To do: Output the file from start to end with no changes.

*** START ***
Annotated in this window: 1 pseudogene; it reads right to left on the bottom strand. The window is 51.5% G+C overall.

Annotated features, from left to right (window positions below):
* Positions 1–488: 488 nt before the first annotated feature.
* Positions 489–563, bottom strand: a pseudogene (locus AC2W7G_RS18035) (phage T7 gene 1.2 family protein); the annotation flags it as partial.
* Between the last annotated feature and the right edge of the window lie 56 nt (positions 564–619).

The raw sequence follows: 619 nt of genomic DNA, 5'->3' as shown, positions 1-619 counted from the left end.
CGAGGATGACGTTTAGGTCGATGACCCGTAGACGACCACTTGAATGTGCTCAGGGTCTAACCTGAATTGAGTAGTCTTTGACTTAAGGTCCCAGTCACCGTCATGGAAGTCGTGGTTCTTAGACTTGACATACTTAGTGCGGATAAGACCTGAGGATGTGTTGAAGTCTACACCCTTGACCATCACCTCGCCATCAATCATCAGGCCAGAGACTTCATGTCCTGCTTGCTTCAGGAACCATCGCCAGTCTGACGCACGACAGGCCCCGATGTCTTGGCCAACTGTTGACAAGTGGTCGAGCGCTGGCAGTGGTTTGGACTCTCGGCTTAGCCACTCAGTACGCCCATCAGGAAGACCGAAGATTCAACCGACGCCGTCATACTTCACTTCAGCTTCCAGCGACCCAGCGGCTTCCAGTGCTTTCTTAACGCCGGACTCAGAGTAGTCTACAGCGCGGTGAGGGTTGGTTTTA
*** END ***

Annotated in this window: 1 pseudogene; it reads right to left on the bottom strand. The window is 51.5% G+C overall.

Annotated features, from left to right (window positions below):
* Positions 1–488: 488 nt before the first annotated feature.
* Positions 489–563, bottom strand: a pseudogene (locus AC2W7G_RS18035) (phage T7 gene 1.2 family protein); the annotation flags it as partial.
* Between the last annotated feature and the right edge of the window lie 56 nt (positions 564–619).

The raw sequence follows: 619 nt of genomic DNA, 5'->3' as shown, positions 1-619 counted from the left end.
CGAGGATGACGTTTAGGTCGATGACCCGTAGACGACCACTTGAATGTGCTCAGGGTCTAACCTGAATTGAGTAGTCTTTGACTTAAGGTCCCAGTCACCGTCATGGAAGTCGTGGTTCTTAGACTTGACATACTTAGTGCGGATAAGACCTGAGGATGTGTTGAAGTCTACACCCTTGACCATCACCTCGCCATCAATCATCAGGCCAGAGACTTCATGTCCTGCTTGCTTCAGGAACCATCGCCAGTCTGACGCACGACAGGCCCCGATGTCTTGGCCAACTGTTGACAAGTGGTCGAGCGCTGGCAGTGGTTTGGACTCTCGGCTTAGCCACTCAGTACGCCCATCAGGAAGACCGAAGATTCAACCGACGCCGTCATACTTCACTTCAGCTTCCAGCGACCCAGCGGCTTCCAGTGCTTTCTTAACGCCGGACTCAGAGTAGTCTACAGCGCGGTGAGGGTTGGTTTTA